Nearly 1 in 4 Americans have some type of mental illness. The CDC says that by 2020, depression will rank as the second leading cause of disability, after heart disease. For this reason, the talk around town has more increasingly veered in the lane of improving mental health: how to reduce the stigmas associated with it, common risk factors, and what we all should do to ensure we stay mind-, body-, and spirit-healthy. Now we know there is evidence that suggests a direct and proven correlation between mental health and what we eat.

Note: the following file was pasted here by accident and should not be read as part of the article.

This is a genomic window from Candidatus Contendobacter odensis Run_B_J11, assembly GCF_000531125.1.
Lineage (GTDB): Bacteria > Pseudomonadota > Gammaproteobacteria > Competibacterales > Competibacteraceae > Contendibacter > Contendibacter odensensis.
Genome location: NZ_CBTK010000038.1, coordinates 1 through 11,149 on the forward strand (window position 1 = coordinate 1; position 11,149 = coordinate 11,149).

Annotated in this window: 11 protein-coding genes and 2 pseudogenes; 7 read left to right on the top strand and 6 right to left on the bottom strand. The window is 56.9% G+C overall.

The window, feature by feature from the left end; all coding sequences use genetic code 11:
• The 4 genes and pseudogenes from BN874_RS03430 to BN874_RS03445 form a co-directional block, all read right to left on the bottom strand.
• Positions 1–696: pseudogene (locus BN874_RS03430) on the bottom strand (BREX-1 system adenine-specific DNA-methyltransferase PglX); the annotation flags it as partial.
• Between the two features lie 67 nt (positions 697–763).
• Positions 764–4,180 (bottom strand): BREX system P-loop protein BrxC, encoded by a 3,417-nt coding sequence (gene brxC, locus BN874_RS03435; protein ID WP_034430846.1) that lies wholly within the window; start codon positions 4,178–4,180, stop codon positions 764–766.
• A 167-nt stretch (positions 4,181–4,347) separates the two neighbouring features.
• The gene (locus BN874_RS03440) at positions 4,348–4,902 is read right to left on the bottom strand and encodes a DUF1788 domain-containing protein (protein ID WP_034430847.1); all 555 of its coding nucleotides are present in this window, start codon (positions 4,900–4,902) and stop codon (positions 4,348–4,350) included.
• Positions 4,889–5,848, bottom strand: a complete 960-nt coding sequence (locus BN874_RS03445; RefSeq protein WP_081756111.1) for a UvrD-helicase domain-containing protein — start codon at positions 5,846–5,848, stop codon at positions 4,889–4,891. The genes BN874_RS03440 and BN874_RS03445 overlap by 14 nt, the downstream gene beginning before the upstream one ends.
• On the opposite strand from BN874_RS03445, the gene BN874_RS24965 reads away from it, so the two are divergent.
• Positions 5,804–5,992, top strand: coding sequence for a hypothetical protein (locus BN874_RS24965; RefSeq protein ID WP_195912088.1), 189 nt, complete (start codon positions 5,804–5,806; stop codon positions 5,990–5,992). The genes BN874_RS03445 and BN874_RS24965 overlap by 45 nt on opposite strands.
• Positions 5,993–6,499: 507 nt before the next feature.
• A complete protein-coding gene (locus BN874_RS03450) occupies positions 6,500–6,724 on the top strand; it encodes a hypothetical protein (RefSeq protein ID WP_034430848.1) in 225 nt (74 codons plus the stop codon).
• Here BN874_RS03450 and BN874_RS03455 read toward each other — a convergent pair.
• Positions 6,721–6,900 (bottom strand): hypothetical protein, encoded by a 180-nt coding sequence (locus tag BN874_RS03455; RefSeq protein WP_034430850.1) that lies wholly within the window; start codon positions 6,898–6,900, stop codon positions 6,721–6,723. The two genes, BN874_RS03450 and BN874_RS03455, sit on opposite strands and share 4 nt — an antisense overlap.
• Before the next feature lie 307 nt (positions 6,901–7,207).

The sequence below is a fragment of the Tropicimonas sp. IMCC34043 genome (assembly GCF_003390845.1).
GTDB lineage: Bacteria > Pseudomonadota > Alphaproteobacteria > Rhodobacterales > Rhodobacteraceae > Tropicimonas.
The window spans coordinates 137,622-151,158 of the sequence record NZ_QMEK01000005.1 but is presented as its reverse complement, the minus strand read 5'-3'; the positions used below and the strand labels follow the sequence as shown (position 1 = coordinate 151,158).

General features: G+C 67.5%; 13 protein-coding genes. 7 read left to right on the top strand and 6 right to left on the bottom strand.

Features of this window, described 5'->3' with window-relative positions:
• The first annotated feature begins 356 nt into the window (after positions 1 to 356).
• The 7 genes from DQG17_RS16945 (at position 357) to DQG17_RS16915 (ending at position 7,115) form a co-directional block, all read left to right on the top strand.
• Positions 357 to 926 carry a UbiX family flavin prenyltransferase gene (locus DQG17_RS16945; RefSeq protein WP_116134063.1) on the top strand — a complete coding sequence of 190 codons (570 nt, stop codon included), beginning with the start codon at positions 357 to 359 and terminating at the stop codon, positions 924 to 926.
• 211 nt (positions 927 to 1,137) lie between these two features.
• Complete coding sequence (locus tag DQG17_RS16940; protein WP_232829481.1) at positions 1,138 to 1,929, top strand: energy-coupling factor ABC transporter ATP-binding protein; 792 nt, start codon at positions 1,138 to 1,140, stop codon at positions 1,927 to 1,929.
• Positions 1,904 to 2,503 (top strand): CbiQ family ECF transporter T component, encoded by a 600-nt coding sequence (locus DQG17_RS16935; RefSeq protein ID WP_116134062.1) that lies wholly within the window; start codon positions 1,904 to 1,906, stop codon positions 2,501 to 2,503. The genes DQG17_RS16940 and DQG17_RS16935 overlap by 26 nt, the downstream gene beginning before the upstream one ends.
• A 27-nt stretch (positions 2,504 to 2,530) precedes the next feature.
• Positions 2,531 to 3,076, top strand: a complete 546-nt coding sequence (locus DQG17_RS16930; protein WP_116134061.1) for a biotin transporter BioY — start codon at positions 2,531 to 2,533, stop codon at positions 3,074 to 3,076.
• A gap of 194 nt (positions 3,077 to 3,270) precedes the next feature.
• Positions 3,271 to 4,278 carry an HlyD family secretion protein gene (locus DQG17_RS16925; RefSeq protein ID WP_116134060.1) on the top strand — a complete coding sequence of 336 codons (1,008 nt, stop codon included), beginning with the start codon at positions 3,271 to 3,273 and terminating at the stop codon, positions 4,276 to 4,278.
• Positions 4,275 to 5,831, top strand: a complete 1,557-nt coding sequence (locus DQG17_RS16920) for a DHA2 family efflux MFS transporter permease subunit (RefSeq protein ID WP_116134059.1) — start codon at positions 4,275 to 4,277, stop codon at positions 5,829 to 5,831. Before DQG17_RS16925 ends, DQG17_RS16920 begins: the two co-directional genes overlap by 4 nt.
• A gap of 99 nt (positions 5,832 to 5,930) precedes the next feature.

The idea of nutritional psychiatry was barely on the healthcare radar just a few years ago, and while there had been a few studies examining how certain supplements (like omega-3 fatty acids) might balance mood, supporting data was still lacking. Fast forward to 2018, and there now exists a broad spectrum of studies identifying diet as being as important to mental health as it is to physical health.